Unemployment Rate by Year Since 1929 Compared to Inflation and GDP

U.S. Unemployment Rate History

apples being sold to unemployed people during the Great Depression
••• Interim Archive / Getty Images

The unemployment rate is the percentage of unemployed workers in the labor force. It's a key indicator of the health of the country's economy. Unemployment typically rises during recessions and falls during prosperity. It also has declined during five U.S. wars, especially World War II. It rose again in the recessions that followed the wars.

A Key Economic Indicator

The highest rate of U.S. unemployment was 24.9% in 1933, during the Great Depression.

Unemployment was more than 14% from 1931 to 1940. Unemployment remained in the single digits until 1982 when it reached 10.8%. The annual unemployment rate reached 9.9% in 2009, during the Great Recession.

The lowest unemployment rate was 1.2% in 1944. It may seem counterintuitive to think unemployment can't get too low, but it can. Even in a healthy economy, there always should be a natural rate of unemployment. People move before they get a new job or are getting retrained for a better job. Others have just started looking for work and are waiting until they find just the right job. Even when the unemployment rate is 4%, it's difficult for companies to expand because they have a hard time finding good workers.

Unemployment swings coincide with the business cycle. Slow growth causes high unemployment. As gross domestic product declines, businesses lay off workers. In return, jobless workers have less to spend.

 Lower consumer spending reduces business revenue. That forces companies to cut more payroll to reduce their costs. This downward cycle can be devastating.

Keep in mind that the unemployment rate is a lagging indicator. This means it continues to worsen even after economic growth improves. Companies remain hesitant to hire back workers until they are sure growth is on a stable upward trend.

When the unemployment rate reaches 6% the government steps in. The Federal Reserve uses expansionary monetary policy and lowers the federal funds rate. If unemployment continues, ​Congress uses fiscal policy. It can directly create jobs for public works projects. It also can stimulate demand by providing extended unemployment benefits.

U.S. Unemployment Rates Year by Year

The ​U.S. Bureau of Labor Statistics has measured unemployment since the stock market crash of 1929, and the following table shows how it has changed year by year along with other factors:

YearUnemployment Rate (December)GDP GrowthInflation (Dec. Year over Year)What Happened
19293.2%NA0.6%Market crash
193115.9%-6.4%-9.3%Dust Bowl
193223.6%-12.9%-10.3%Hoover's tax hikes
193324.9%-1.2%0.8%FDR's New Deal
193421.7%10.8%1.5%Depression eased thanks to New Deal.
193714.3%5.1%2.9%Spending cuts
193819.0%-3.3%-2.8%FLSA starts min wage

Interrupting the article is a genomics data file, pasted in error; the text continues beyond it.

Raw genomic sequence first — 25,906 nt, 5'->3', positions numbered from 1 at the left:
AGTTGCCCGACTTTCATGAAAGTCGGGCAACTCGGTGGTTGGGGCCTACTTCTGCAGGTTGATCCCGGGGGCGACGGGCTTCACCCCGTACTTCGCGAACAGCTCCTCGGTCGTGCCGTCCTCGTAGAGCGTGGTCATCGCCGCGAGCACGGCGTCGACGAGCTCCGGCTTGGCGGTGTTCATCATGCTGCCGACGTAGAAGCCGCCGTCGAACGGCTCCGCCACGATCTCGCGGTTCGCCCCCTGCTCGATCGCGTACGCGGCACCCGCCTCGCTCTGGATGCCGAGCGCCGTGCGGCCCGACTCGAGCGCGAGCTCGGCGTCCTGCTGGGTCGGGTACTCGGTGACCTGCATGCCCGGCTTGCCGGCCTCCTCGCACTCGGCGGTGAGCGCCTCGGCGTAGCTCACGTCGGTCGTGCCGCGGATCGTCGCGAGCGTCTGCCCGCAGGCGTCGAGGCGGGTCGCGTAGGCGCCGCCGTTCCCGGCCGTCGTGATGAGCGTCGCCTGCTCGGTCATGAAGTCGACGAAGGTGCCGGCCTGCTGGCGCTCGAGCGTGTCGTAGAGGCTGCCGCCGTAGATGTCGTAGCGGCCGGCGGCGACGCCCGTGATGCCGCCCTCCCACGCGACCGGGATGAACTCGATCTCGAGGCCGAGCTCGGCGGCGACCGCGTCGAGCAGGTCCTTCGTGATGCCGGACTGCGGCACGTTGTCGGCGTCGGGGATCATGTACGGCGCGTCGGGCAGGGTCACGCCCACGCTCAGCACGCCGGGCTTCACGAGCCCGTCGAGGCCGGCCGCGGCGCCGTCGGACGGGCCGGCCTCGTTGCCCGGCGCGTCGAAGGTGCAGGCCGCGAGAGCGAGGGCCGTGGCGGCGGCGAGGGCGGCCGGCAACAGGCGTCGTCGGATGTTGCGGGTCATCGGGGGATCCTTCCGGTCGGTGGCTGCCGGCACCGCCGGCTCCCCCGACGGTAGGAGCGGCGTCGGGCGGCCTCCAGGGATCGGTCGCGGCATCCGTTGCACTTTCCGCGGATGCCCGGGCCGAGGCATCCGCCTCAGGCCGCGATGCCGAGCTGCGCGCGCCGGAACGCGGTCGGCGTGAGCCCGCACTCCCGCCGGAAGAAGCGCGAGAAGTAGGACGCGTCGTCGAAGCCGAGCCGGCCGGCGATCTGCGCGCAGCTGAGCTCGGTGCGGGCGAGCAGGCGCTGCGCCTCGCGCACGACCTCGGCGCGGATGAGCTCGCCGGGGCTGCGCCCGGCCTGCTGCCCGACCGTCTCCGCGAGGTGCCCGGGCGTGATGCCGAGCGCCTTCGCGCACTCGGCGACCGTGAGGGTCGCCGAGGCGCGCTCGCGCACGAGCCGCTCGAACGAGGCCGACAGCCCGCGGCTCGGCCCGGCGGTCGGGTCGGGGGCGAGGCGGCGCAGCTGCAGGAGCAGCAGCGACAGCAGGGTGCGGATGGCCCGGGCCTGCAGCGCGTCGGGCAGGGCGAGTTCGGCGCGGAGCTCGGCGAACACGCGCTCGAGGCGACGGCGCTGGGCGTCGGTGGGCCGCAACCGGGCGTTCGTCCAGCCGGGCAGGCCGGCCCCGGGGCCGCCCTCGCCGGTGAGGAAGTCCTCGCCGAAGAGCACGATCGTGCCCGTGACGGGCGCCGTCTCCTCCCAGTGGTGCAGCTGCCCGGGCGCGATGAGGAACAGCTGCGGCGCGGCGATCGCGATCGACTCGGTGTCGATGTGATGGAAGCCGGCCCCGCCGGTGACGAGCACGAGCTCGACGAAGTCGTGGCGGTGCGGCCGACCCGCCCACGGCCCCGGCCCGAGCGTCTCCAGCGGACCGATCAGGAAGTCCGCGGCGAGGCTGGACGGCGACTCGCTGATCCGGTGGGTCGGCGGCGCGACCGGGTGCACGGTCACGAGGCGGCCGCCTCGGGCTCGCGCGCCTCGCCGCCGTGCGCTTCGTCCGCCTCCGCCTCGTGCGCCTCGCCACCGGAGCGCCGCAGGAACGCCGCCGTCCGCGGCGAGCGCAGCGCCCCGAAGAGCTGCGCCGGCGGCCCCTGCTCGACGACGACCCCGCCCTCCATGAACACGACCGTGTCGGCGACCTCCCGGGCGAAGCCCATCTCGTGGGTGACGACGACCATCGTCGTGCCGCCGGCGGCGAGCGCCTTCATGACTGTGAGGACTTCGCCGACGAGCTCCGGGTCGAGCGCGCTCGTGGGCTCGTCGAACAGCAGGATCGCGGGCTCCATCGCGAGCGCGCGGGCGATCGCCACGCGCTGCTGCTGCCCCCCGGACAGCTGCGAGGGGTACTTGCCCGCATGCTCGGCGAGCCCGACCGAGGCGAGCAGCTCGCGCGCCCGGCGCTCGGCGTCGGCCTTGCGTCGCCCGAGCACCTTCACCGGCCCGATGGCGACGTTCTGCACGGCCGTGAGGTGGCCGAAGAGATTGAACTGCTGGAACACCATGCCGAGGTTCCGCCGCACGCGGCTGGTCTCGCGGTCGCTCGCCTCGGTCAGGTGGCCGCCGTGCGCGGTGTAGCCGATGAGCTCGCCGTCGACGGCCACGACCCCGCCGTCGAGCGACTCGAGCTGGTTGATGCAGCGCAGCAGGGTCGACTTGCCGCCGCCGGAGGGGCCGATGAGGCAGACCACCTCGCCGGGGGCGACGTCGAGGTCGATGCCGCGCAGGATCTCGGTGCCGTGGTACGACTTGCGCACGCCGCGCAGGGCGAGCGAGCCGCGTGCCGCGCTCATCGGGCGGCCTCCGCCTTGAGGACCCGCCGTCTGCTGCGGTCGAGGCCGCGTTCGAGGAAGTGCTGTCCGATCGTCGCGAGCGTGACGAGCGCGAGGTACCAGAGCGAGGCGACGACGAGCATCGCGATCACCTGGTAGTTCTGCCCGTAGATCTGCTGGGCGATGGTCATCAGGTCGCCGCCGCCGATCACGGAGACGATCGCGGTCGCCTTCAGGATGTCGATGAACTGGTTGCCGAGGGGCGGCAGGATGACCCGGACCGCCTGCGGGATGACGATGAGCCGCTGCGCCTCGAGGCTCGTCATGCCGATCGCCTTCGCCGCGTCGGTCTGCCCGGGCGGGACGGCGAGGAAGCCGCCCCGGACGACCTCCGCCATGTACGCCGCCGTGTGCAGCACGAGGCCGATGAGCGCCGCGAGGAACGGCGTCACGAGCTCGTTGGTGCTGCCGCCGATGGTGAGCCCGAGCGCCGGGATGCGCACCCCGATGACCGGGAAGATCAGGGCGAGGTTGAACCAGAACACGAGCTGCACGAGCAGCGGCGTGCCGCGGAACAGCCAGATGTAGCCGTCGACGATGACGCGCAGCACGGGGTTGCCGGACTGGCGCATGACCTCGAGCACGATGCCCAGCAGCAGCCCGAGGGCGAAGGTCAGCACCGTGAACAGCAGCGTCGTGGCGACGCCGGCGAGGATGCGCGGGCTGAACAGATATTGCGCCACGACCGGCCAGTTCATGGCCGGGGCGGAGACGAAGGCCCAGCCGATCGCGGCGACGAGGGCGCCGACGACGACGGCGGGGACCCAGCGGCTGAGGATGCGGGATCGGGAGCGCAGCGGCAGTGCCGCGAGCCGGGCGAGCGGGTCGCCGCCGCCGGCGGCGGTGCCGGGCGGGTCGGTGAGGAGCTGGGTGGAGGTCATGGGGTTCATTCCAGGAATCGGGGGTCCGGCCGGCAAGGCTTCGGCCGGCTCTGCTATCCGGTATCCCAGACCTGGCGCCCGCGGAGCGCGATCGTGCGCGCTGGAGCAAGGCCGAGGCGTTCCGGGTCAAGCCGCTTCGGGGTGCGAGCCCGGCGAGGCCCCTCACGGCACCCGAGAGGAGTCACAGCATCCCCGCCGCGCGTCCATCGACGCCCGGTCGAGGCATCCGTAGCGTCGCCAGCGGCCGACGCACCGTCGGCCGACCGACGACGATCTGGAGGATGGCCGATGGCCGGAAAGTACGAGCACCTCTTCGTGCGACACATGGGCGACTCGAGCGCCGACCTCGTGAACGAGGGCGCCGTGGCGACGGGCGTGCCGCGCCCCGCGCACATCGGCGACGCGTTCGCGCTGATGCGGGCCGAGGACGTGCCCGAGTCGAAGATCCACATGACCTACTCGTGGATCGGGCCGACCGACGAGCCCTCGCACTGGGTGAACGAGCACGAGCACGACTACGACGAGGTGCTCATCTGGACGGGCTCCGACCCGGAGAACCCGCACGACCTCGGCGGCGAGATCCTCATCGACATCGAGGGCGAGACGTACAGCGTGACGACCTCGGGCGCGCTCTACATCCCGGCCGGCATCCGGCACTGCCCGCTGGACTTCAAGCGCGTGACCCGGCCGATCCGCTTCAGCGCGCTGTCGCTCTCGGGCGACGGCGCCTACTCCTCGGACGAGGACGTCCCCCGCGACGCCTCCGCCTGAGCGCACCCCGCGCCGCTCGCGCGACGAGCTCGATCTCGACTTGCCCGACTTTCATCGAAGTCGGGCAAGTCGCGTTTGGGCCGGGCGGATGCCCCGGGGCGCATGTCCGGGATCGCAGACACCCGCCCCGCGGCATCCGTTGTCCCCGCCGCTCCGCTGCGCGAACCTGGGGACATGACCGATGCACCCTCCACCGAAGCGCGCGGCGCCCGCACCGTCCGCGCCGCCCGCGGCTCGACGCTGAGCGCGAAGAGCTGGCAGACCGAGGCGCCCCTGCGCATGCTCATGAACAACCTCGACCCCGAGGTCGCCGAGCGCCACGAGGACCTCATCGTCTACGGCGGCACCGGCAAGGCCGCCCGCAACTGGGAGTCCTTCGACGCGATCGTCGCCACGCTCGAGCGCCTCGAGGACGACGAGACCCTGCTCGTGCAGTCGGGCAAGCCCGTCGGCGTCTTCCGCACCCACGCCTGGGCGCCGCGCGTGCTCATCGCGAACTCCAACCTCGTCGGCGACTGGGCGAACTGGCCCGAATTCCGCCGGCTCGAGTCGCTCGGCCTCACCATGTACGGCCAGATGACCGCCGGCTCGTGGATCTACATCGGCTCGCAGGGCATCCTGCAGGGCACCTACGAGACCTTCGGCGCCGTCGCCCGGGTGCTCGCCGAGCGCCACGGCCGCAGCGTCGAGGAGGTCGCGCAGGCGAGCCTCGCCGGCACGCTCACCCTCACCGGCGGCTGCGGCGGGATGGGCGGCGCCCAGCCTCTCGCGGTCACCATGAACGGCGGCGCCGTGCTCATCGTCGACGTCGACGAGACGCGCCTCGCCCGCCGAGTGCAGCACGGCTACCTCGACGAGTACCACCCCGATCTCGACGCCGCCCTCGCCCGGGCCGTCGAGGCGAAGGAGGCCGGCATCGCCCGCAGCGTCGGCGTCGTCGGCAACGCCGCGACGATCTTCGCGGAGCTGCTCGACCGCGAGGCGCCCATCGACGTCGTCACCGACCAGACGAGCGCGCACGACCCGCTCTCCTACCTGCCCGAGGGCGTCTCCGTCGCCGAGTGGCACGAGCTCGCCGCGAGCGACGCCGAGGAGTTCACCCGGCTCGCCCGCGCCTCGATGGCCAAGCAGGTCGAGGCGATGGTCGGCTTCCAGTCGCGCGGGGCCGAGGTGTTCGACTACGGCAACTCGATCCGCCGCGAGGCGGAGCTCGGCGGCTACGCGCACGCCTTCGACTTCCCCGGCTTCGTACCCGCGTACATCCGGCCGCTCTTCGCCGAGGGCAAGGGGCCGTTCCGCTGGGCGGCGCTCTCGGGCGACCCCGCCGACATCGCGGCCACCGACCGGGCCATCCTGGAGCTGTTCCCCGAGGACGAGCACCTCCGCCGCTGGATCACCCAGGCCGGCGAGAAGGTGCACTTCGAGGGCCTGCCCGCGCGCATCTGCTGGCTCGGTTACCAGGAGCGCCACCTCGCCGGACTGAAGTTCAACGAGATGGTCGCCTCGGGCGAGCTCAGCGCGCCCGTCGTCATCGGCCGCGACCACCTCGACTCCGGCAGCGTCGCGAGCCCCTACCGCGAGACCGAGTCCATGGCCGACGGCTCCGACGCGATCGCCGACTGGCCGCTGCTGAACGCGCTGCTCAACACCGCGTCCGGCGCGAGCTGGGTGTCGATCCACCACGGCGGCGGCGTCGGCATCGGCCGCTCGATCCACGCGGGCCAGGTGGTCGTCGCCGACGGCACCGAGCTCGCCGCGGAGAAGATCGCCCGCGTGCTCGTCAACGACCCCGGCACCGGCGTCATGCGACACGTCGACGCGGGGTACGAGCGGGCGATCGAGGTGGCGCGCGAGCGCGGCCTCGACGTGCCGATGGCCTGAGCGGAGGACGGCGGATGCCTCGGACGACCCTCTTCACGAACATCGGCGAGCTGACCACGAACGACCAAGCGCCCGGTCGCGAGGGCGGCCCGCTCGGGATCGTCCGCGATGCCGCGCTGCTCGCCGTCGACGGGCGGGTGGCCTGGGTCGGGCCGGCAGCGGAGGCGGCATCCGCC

193917.2%8.0%0%Drought ended
194014.6%8.8%0.7%U.S. draft
19419.9%17.7%9.9%Pearl Harbor
19424.7%18.9%9.0%Defense tripled
19431.9%17.0%3.0%Germany surrendered at Stalingrad
19441.2%8.0%2.3%Bretton Woods
19451.9%-1.0%2.2%War ends. Min wage $.40
19463.9%-11.6%18.1%Employment Act
19473.6%-1.1%8.8%Marshall Plan negotiated.
19484.0%4.1%3.0%Truman reelected
19496.6%-0.6%-2.1%Fair Deal. NATO
19504.3%8.7%5.9%Korean War. Min wage $.75
19534.5%4.7%0.7%Korean War ended
19545.0%-0.6%-0.7%Dow returned to 1929 level
19554.2%7.1%0.4%Unemployment fell
19564.2%2.1%3.0%Min wage $1.00
19616.0%2.6%0.7%JFK. Min wage $1.15
19625.5%6.1%1.3%Cuban Missile Crisis
19635.5%4.4%1.6%LBJ. Min wage $1.25
19645.0%5.8%1.0%Tax cut
19654.0%6.5%1.9%US enters Vietnam War
19673.8%2.7%3.0%Min wage $1.40
19683.4%4.9%4.7%Min wage $1.60
19693.5%3.1%6.2%Nixon took office
19716.0%3.3%3.3%Emergency Employment Act. Wage-price controls
19725.2%5.3%3.4%Ongoing Stagflation. Watergate break-in.
19734.9%5.6%8.7%CETA. Gold standard, Vietnam War ended
19747.2%-0.5%12.3%Nixon resigns. Min wage $2.00
19758.2%-0.2%6.9%Recession ended.
19776.4%4.6%6.7%Carter took office.
19786.0%5.5%9.0%Fed raised rate to 20% to stop inflation
19818.5%2.5%8.9%Reagan tax cuts. Min wage $3.35
198210.8%-1.8%3.8%Job Training Partnership Act. Garn-St.Germain Act.
19838.3%4.6%3.8%Reagan increased military spending
19866.6%3.5%1.1%Tax cuts
19875.7%3.5%4.4%Black Monday
19885.3%4.2%4.4%Fed raised rate
19895.4%3.7%4.6%Reforms made to address S&L Crisis
19917.3%-0.1%3.1%Desert Storm. Min wage $4.25
19927.4%3.5%2.9%NAFTA drafted
19936.5%2.8%2.7%Omnibus Budget Reconciliation Act
19945.5%4.0%2.7%School to Work Act 
19965.4%3.8%3.3%Welfare reform
19974.7%4.4%1.7%Min wage $5.85
19984.4%4.5%1.6%LTCM crisis
19994.0%4.8%2.7%Euro. Serbian airstrike
20003.9%4.1%3.4%NASDAQ hit record high.
20015.7%1.0%1.6%Bush tax cuts. 9/11 attacks
20026.0%1.7%2.4%War on Terror
20054.9%3.5%3.4%Bankruptcy Abuse Prevention ActKatrina
20075.0%1.9%4.1%EU became #1 economy. 
20087.3%-0.1%0.1%Min. wage = $6.55/ hour. Financial crisis
20099.9%-2.5%2.7%ARRA. Min wage $7.25. Jobless benefits extended
20109.3%2.6%1.5%Obama tax cuts
20118.5%1.6%3.0%26 months of job losses by July. Debt ceiling crisis. Iraq War ended.
20127.9%2.2%1.7%QE10-year rate at 200-year lowFiscal cliff.
20136.7%1.8%1.5%Stocks up 30%. Long term=50% of unemployed. 
20145.6%2.5%0.8%Unemployment at 2007 levels.
2015 5.0%2.9%0.7%Natural rate
20164.7%1.6%2.1%Presidential race
20174.1%2.4%2.1%Dollar weakened
20183.9%2.9%1.9%Trump tax cuts.

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